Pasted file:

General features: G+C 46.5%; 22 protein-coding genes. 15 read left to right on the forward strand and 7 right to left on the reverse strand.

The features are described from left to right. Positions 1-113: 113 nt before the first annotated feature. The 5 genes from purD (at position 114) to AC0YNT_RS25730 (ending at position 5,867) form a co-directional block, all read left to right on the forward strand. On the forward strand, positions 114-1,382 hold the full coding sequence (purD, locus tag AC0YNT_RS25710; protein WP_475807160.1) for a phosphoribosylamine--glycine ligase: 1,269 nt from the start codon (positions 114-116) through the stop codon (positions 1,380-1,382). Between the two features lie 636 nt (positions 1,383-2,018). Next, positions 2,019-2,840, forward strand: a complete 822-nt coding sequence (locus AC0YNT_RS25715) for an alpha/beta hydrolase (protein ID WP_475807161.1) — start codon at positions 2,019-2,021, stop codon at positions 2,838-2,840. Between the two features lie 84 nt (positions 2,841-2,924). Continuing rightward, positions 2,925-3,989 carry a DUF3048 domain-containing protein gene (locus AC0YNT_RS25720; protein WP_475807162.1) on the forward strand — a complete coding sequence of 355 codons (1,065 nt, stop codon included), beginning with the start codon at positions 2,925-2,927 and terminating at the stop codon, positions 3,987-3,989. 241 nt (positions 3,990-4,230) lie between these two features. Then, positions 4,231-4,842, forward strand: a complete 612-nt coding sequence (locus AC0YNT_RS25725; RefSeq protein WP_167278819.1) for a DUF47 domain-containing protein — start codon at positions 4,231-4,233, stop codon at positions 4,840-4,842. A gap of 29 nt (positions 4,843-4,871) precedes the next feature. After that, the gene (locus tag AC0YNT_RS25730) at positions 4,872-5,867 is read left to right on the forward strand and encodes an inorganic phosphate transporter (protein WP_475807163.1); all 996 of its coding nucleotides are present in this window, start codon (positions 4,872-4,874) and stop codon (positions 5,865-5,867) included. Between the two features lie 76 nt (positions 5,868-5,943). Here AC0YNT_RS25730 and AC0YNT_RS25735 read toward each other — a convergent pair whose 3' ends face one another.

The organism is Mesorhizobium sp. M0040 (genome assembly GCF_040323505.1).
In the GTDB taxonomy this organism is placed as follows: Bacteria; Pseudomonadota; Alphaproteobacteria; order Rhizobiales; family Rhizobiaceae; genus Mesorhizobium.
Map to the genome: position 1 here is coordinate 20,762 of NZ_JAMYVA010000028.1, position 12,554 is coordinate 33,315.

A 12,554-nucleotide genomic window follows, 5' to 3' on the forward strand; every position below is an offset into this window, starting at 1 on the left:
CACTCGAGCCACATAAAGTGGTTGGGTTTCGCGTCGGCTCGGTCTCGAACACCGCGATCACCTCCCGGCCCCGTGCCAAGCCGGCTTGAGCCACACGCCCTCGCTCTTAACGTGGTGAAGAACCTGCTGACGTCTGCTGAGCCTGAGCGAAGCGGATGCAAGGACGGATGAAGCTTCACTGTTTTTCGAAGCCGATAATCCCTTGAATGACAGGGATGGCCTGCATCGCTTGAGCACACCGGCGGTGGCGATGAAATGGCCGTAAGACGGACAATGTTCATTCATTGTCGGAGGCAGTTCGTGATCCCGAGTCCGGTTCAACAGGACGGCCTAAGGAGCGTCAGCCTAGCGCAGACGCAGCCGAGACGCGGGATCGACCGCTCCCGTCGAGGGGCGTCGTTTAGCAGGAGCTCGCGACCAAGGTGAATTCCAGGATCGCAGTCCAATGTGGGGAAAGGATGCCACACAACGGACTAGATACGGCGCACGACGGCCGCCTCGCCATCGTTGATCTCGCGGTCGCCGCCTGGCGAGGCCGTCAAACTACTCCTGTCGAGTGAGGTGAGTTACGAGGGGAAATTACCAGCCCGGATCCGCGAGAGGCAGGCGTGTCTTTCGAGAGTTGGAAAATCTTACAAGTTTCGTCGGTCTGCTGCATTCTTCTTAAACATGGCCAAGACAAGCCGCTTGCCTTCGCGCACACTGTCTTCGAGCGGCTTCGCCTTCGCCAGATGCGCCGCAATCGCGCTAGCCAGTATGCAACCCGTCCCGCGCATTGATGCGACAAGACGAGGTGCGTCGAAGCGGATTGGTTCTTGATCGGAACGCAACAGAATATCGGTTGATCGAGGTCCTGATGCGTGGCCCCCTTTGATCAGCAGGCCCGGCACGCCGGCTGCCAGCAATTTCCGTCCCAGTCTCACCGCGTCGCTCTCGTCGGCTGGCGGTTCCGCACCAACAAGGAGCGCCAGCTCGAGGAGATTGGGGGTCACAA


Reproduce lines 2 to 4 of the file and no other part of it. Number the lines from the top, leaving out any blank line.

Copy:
The features are described from left to right. Positions 1-113: 113 nt before the first annotated feature. The 5 genes from purD (at position 114) to AC0YNT_RS25730 (ending at position 5,867) form a co-directional block, all read left to right on the forward strand. On the forward strand, positions 114-1,382 hold the full coding sequence (purD, locus tag AC0YNT_RS25710; protein WP_475807160.1) for a phosphoribosylamine--glycine ligase: 1,269 nt from the start codon (positions 114-116) through the stop codon (positions 1,380-1,382). Between the two features lie 636 nt (positions 1,383-2,018). Next, positions 2,019-2,840, forward strand: a complete 822-nt coding sequence (locus AC0YNT_RS25715) for an alpha/beta hydrolase (protein ID WP_475807161.1) — start codon at positions 2,019-2,021, stop codon at positions 2,838-2,840. Between the two features lie 84 nt (positions 2,841-2,924). Continuing rightward, positions 2,925-3,989 carry a DUF3048 domain-containing protein gene (locus AC0YNT_RS25720; protein WP_475807162.1) on the forward strand — a complete coding sequence of 355 codons (1,065 nt, stop codon included), beginning with the start codon at positions 2,925-2,927 and terminating at the stop codon, positions 3,987-3,989. 241 nt (positions 3,990-4,230) lie between these two features. Then, positions 4,231-4,842, forward strand: a complete 612-nt coding sequence (locus AC0YNT_RS25725; RefSeq protein WP_167278819.1) for a DUF47 domain-containing protein — start codon at positions 4,231-4,233, stop codon at positions 4,840-4,842. A gap of 29 nt (positions 4,843-4,871) precedes the next feature. After that, the gene (locus tag AC0YNT_RS25730) at positions 4,872-5,867 is read left to right on the forward strand and encodes an inorganic phosphate transporter (protein WP_475807163.1); all 996 of its coding nucleotides are present in this window, start codon (positions 4,872-4,874) and stop codon (positions 5,865-5,867) included. Between the two features lie 76 nt (positions 5,868-5,943). Here AC0YNT_RS25730 and AC0YNT_RS25735 read toward each other — a convergent pair whose 3' ends face one another.

The organism is Mesorhizobium sp. M0040 (genome assembly GCF_040323505.1).
In the GTDB taxonomy this organism is placed as follows: Bacteria; Pseudomonadota; Alphaproteobacteria; order Rhizobiales; family Rhizobiaceae; genus Mesorhizobium.